Good Grief

For those who follow this blog, you may know that I have had a time these last couple of years with the sudden death of my mother, care of my dad and then the brief, yet emotional drain of seeing my dad go from seemingly functioning, to a fall, then hospice and then his death on January 6th.  I still feel that I am in that in-between time and land: where I cannot go back and cannot go forward. It is difficult for me to concentrate, sleep and generally function.   I know that it is the physical process of grief and yet it is frustrating nonetheless. Part of me wants the pain of grieving to be over and another part of me wants to wallow in it.

I went to see the bereavement counselor supplied by the hospice.  She was very helpful.  I look at the scenario leading up to my dad's death and I see the many blessings of God's hand: while it seemed like the days went on forever while we waited in the hospital for a clear diagnosis of what was going on and then the days spent in the hospice, yet from the time he went to the ER until his death was just three weeks.  Not too long when others spend years with chronic and declining illnesses. Because we had dad tested over the past summer and had a grasp of his capabilities and decline, we were able to present an accurate picture to the doctors and the hospice so that dad received the best care. I am so grateful that his decline and end did not happen when I was incapacitated with my own surgery recovery. 

While dad was in hospice he was able to see and spend some time with all of his children. My one sister was there when he took his final breath. His "financial" affairs were all in order.  He was ready to see my mom. He and I were ready to part- no regrets with either party.   I feel very fortunate to have spent much time with my parents.  The last couple of years were transactional- they needed help and care from me, just like when I was little and needed help and care from them.  But the subsequent years in-between were great.  My parents and I and then later, my husband and sons enjoyed spending time together, enjoying The Cape, going on trips, visiting extended family, visiting museums, playing games, sharing hobbies together.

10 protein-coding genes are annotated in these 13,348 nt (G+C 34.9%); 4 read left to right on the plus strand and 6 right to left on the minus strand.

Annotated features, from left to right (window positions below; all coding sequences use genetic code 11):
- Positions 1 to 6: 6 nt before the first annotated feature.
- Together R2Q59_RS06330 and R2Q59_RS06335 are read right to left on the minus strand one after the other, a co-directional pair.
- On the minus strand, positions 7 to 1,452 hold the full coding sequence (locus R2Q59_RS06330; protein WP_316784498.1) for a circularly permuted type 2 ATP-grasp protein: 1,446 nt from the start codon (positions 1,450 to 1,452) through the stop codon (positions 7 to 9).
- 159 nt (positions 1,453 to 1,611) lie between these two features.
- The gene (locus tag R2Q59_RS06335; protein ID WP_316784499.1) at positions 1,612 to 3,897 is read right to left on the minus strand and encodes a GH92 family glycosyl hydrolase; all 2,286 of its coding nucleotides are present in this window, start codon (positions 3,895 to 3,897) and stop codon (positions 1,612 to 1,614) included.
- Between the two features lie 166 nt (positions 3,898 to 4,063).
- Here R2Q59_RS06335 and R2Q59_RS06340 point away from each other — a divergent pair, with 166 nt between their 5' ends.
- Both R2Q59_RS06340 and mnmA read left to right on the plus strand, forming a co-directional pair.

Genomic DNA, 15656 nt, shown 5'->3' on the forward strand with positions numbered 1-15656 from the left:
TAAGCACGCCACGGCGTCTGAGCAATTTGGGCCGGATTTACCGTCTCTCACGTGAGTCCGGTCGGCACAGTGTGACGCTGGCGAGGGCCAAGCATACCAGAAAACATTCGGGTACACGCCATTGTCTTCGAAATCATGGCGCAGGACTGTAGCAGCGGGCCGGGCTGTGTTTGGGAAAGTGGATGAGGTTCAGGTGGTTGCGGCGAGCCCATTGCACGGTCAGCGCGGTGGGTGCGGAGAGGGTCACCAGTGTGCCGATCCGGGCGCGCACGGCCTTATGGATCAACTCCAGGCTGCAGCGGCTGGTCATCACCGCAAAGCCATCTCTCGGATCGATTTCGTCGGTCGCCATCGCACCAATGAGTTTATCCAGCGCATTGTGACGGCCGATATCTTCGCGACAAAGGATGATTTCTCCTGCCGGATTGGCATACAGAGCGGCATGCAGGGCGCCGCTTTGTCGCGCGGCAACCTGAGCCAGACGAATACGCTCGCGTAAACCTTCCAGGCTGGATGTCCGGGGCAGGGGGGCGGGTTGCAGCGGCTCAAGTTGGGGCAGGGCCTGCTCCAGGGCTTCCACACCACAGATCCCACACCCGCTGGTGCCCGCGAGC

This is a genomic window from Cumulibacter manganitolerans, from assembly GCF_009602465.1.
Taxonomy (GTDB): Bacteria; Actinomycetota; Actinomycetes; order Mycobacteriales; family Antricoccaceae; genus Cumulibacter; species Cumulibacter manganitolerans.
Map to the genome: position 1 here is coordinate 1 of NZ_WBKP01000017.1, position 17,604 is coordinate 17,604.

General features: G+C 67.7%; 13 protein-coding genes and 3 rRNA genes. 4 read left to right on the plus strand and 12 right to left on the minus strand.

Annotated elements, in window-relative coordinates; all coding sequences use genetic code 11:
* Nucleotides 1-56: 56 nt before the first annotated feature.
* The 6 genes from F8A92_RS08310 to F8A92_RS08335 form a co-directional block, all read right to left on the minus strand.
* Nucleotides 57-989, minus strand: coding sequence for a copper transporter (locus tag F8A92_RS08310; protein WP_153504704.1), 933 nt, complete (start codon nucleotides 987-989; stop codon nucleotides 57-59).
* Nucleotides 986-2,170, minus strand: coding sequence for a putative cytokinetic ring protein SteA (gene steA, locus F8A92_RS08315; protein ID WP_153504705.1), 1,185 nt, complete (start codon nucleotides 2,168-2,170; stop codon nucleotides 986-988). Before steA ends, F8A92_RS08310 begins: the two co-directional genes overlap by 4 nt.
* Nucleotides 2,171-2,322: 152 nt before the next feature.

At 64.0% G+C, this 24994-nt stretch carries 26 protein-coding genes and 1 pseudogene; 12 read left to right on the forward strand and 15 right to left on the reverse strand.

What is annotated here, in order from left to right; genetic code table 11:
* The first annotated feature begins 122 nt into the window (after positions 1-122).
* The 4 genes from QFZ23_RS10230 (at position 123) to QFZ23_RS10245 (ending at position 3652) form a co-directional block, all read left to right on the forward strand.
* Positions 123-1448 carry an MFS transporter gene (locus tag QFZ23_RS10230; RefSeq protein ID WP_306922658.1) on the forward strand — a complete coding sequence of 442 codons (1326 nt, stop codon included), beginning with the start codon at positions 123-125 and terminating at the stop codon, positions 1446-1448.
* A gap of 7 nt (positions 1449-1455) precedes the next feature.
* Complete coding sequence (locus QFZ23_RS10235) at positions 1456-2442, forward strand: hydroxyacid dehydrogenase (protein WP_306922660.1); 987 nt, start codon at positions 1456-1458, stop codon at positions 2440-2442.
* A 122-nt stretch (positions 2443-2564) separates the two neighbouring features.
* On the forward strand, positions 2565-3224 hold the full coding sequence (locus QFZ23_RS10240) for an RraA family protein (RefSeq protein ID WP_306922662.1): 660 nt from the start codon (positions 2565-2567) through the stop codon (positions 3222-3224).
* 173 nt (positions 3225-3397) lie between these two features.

Even with all the good memories I find I am still grieving.  Grieving is not bad.  It is part of life and death. It is a process we all must go through. Grief can be for a number of reasons, not just for the present death of a loved one.  Perhaps it is the regret of the past- a poor choice and its consequences.  Or it can be grief for the future- a loss of a dream or expectation.  I think there are positive attributes with grief, once the shock of loss is worn off and the day to day existence commences.  Good grief brings about a clarity of purpose, of reevaluation of life's plans and of one's mortality.  Grieving the past may be the only way to put it in its place- the past.  Grieving the future may help narrow the purpose and plans of one's life.

With all my muddling and aimlessly wondering around the house, I have had time to ruminate on all that has happened in my and my parents' lives. I find that my grief comes at a time when I am also grieving unmet expectations of extended family and of my own future and career.  I know that my grieving goes back before the death of both parents, it extends to my parent's decline and my increased roll of caregiver.  I also recognize that I gave so much of my time and emotional energy to extended family that I am reevaluating where I spend my time now. I feel that I spent so much lost time and emotional energy over senseless things and situations over which I had no control.  

It is if a fog is starting to lift.  No more are all objects shrouded in heaviness and angst. I am beginning to distinguish shapes.  I still have a long way to go but I feel a peace on the scene that is unfolding.